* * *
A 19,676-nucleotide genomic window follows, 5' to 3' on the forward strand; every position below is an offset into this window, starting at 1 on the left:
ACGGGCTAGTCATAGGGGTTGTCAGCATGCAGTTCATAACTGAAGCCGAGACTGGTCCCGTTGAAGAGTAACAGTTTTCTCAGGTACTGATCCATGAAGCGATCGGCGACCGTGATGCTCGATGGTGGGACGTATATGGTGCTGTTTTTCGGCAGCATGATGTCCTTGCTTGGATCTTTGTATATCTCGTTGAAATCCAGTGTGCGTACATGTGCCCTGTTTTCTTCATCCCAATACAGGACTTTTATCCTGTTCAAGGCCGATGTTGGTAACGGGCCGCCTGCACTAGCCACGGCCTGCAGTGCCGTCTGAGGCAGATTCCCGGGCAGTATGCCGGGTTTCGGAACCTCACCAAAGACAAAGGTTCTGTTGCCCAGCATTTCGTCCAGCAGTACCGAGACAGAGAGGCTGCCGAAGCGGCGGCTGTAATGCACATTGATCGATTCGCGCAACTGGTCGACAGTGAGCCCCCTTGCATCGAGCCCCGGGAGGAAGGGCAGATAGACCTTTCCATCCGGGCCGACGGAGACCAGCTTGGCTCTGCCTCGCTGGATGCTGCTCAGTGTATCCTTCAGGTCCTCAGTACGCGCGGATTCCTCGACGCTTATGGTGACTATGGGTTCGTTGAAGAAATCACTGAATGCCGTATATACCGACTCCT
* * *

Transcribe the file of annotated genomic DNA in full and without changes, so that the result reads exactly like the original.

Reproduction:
A 19,676-nucleotide genomic window follows, 5' to 3' on the forward strand; every position below is an offset into this window, starting at 1 on the left:
ACGGGCTAGTCATAGGGGTTGTCAGCATGCAGTTCATAACTGAAGCCGAGACTGGTCCCGTTGAAGAGTAACAGTTTTCTCAGGTACTGATCCATGAAGCGATCGGCGACCGTGATGCTCGATGGTGGGACGTATATGGTGCTGTTTTTCGGCAGCATGATGTCCTTGCTTGGATCTTTGTATATCTCGTTGAAATCCAGTGTGCGTACATGTGCCCTGTTTTCTTCATCCCAATACAGGACTTTTATCCTGTTCAAGGCCGATGTTGGTAACGGGCCGCCTGCACTAGCCACGGCCTGCAGTGCCGTCTGAGGCAGATTCCCGGGCAGTATGCCGGGTTTCGGAACCTCACCAAAGACAAAGGTTCTGTTGCCCAGCATTTCGTCCAGCAGTACCGAGACAGAGAGGCTGCCGAAGCGGCGGCTGTAATGCACATTGATCGATTCGCGCAACTGGTCGACAGTGAGCCCCCTTGCATCGAGCCCCGGGAGGAAGGGCAGATAGACCTTTCCATCCGGGCCGACGGAGACCAGCTTGGCTCTGCCTCGCTGGATGCTGCTCAGTGTATCCTTCAGGTCCTCAGTACGCGCGGATTCCTCGACGCTTATGGTGACTATGGGTTCGTTGAAGAAATCACTGAATGCCGTATATACCGACTCCT